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Dress code at St. Louis 'Ballpark Village' restricts baseball jerseys, caps, kids

Ballpark Village from the air
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(Fox Sports Midwest)

Forever it seemed to sit mostly empty across the street from new Busch Stadium in St. Louis. A huge tract of land where old Busch Stadium (or "middle" Busch, if you go back to Sportsman's Park in the Stan Musial era) used to be. Finally in 2013, after much squabbling and delay, developers started to build "Ballpark Village," a mall of sorts with a glass retractable roof that includes sports bars, other restaurants of varying quality and rooftop bleachers. With this venture, the St. Louis Cardinals appear to be copying the Chicago Cubs and their Wrigleyville scene.

It sounds fancy, doesn't it? For $100 million, it ought to be. It's so fancy, there's a written dress code posted at the village website. Reporter David Hunn of the St. Louis Post-Dispatch crafted a wonderfully descriptive lead that sets off some alarm bells regarding the dress code:

Gents, don’t come to Busch Stadium in a tank top this summer with plans to grab a postgame beer at Ballpark Village. Sleeveless shirts, for men, are one of the many items banned from bars and restaurants in the new complex after 9 p.m.

Athletic shorts are barred after dark. As are sweat suits, team jerseys (unless it’s game day, of course) — and children.

Present arms — but only with sleeves! And, at one establishment:

One of the bars, the Budweiser Brew House, even prohibits hats on its second level.

So, at a place calling itself "Ballpark Village," which will generate most of its traffic from the Major League Baseball games played across the street, there exist restrictions on fans wearing baseball jerseys and caps. And no tank tops and athletic shorts — in St. Louis, which in the summer is hotter than Allen Craig with runners in scoring position. Oh, and you can't take your kids after 9 p.m.

No tank tops. In St. Louis. Why don't they just ban the American flag while we're at it?

These policies, in context, make zero sense. The Cardinals are a business partner with the developers who are making "Ballpark Village." Why would they allow a policy that limits fans patronizing a collection of sports bars from wearing one of their jerseys?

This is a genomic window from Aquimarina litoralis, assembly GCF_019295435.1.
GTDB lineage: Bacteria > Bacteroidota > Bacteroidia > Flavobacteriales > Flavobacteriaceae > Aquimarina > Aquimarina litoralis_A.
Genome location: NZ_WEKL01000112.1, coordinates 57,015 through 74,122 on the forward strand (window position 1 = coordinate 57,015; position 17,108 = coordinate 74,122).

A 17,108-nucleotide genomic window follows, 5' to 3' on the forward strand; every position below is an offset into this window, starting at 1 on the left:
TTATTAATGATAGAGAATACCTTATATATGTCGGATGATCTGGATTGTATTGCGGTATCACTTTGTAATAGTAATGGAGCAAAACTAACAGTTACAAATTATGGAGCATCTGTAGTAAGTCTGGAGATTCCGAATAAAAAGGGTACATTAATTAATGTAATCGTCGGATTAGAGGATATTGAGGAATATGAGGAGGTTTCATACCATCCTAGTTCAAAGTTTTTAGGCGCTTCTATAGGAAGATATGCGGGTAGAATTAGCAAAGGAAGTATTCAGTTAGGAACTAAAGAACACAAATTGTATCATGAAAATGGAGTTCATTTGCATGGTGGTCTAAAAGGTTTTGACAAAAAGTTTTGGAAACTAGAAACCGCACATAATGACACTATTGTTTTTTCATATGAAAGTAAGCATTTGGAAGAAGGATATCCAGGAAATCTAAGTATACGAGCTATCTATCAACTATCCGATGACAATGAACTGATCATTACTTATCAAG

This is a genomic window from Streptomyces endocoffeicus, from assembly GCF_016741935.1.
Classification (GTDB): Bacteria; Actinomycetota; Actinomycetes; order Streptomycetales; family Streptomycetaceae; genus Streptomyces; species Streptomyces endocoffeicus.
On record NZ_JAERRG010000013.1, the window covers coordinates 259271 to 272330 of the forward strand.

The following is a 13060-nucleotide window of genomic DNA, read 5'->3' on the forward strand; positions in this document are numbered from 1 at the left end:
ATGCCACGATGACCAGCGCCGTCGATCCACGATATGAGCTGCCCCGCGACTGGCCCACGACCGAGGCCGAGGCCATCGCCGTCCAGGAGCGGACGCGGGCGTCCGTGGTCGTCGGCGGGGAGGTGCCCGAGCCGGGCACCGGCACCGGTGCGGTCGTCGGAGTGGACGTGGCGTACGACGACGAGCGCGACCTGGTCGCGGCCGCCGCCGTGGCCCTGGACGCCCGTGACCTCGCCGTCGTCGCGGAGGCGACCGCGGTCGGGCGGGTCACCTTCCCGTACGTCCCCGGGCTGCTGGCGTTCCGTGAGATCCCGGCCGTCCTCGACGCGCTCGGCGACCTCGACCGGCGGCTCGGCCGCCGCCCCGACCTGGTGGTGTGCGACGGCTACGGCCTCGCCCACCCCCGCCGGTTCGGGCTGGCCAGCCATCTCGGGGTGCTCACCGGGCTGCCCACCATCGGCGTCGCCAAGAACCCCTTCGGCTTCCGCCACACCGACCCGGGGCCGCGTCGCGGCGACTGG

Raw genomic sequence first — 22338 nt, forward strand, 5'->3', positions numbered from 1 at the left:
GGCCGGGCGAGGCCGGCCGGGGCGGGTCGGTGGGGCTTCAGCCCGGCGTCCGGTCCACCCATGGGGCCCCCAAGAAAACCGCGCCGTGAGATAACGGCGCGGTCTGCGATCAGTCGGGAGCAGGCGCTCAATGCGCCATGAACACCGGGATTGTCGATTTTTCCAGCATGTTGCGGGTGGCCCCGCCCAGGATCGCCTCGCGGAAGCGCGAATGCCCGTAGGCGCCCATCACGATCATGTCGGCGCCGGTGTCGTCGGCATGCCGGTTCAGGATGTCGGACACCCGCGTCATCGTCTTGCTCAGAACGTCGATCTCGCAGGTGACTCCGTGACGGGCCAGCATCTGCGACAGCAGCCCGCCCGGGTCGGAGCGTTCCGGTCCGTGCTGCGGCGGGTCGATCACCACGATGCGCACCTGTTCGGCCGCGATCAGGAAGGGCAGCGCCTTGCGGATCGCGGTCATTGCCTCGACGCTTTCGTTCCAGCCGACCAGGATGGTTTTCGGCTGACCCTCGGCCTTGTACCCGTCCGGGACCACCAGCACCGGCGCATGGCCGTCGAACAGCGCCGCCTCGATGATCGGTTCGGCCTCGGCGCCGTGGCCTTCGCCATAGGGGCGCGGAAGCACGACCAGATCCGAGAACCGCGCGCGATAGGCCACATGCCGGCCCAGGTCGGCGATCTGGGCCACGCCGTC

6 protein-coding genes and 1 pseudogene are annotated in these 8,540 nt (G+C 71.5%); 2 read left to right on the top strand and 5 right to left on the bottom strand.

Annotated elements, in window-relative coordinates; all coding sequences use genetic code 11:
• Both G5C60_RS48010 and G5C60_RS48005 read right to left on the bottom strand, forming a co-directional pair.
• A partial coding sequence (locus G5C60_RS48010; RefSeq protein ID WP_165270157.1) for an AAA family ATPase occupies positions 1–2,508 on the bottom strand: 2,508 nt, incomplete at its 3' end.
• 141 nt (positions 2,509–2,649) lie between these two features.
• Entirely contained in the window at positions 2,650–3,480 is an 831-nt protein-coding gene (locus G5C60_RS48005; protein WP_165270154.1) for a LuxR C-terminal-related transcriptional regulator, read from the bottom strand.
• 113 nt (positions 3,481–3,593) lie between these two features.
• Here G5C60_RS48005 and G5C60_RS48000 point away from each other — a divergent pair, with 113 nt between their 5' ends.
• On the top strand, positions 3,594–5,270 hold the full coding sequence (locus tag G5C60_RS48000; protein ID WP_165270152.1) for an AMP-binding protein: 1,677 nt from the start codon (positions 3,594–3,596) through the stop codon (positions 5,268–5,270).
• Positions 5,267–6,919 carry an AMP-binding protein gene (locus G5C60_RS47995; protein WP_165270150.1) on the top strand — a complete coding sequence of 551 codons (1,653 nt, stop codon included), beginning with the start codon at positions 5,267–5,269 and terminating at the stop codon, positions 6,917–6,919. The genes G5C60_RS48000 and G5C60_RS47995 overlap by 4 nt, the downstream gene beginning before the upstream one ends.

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This kid definitely ain't getting into Ballpark Village after the seventh inning. (AP)

Dress codes often are lawful, even reasonable and useful at times. But this Ballpark Village totalitarianism isn't even close. It's certainly not baseball.

And we haven't even gotten to another part of the dress code, in which other restrictions come awfully close to what the ACLU has said are racist policies designed to curb the business of black patrons.

Check this out:

No sagging pants. No exposed undergarments on men. No profanity on clothing. And no “excessively long shirts,” which the website painstakingly defines thusly: “When standing upright with arms at your side, the bottom of your shirt cannot extend below the tip of your fingers.”

Shirt fascism! Who thinks of this stuff? Forget the ACLU fighting this, or some kind of intervention by local government. Come to Busch Stadium, but get off our lawn across the street. Ballpark Village hasn't even opened yet (it happens Thursday!) and it's already advertising itself as a place no self-respecting baseball fan should want to patronize.

No tank tops. In St. Louis!

[Editor's note: An earlier version of this post had contradictory language implying that jerseys could never be worn at establishments inside of Ballpark Village after 9 p.m. That's not true for "game days," when they're allowed.]

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David Brown edits Big League Stew on Yahoo Sports. Have a tip? Email him at rdbrown@yahoo-inc.com and follow him on Twitter!

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